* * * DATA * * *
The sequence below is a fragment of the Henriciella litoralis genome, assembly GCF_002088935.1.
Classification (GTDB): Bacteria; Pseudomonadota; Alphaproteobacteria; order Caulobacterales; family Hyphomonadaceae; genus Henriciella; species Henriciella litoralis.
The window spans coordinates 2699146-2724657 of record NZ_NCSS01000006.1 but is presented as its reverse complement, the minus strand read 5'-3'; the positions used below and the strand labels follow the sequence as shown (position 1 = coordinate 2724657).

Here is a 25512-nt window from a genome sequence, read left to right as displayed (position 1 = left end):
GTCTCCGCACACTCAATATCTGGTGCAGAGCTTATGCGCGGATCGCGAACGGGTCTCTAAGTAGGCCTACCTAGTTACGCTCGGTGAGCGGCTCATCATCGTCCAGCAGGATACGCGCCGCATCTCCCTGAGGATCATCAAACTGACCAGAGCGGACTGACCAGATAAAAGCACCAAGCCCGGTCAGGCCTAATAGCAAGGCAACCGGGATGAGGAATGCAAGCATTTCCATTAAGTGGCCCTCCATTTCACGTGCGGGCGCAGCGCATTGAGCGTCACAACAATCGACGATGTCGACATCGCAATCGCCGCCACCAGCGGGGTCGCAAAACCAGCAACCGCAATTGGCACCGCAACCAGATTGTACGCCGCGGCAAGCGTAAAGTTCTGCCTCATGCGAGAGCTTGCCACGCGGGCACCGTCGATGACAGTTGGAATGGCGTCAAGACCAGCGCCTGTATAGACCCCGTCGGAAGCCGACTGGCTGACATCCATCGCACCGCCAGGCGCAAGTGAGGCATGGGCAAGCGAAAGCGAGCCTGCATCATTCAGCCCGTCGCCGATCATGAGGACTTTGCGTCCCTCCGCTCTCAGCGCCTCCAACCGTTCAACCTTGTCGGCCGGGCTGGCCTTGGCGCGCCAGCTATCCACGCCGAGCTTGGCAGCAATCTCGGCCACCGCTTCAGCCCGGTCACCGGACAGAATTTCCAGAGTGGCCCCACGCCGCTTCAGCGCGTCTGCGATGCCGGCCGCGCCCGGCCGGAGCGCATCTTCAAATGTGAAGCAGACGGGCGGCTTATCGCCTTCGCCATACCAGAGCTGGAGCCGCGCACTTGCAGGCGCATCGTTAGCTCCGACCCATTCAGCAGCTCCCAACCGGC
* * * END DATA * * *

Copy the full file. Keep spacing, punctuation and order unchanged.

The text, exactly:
The sequence below is a fragment of the Henriciella litoralis genome, assembly GCF_002088935.1.
Classification (GTDB): Bacteria; Pseudomonadota; Alphaproteobacteria; order Caulobacterales; family Hyphomonadaceae; genus Henriciella; species Henriciella litoralis.
The window spans coordinates 2699146-2724657 of record NZ_NCSS01000006.1 but is presented as its reverse complement, the minus strand read 5'-3'; the positions used below and the strand labels follow the sequence as shown (position 1 = coordinate 2724657).

Here is a 25512-nt window from a genome sequence, read left to right as displayed (position 1 = left end):
GTCTCCGCACACTCAATATCTGGTGCAGAGCTTATGCGCGGATCGCGAACGGGTCTCTAAGTAGGCCTACCTAGTTACGCTCGGTGAGCGGCTCATCATCGTCCAGCAGGATACGCGCCGCATCTCCCTGAGGATCATCAAACTGACCAGAGCGGACTGACCAGATAAAAGCACCAAGCCCGGTCAGGCCTAATAGCAAGGCAACCGGGATGAGGAATGCAAGCATTTCCATTAAGTGGCCCTCCATTTCACGTGCGGGCGCAGCGCATTGAGCGTCACAACAATCGACGATGTCGACATCGCAATCGCCGCCACCAGCGGGGTCGCAAAACCAGCAACCGCAATTGGCACCGCAACCAGATTGTACGCCGCGGCAAGCGTAAAGTTCTGCCTCATGCGAGAGCTTGCCACGCGGGCACCGTCGATGACAGTTGGAATGGCGTCAAGACCAGCGCCTGTATAGACCCCGTCGGAAGCCGACTGGCTGACATCCATCGCACCGCCAGGCGCAAGTGAGGCATGGGCAAGCGAAAGCGAGCCTGCATCATTCAGCCCGTCGCCGATCATGAGGACTTTGCGTCCCTCCGCTCTCAGCGCCTCCAACCGTTCAACCTTGTCGGCCGGGCTGGCCTTGGCGCGCCAGCTATCCACGCCGAGCTTGGCAGCAATCTCGGCCACCGCTTCAGCCCGGTCACCGGACAGAATTTCCAGAGTGGCCCCACGCCGCTTCAGCGCGTCTGCGATGCCGGCCGCGCCCGGCCGGAGCGCATCTTCAAATGTGAAGCAGACGGGCGGCTTATCGCCTTCGCCATACCAGAGCTGGAGCCGCGCACTTGCAGGCGCATCGTTAGCTCCGACCCATTCAGCAGCTCCCAACCGGC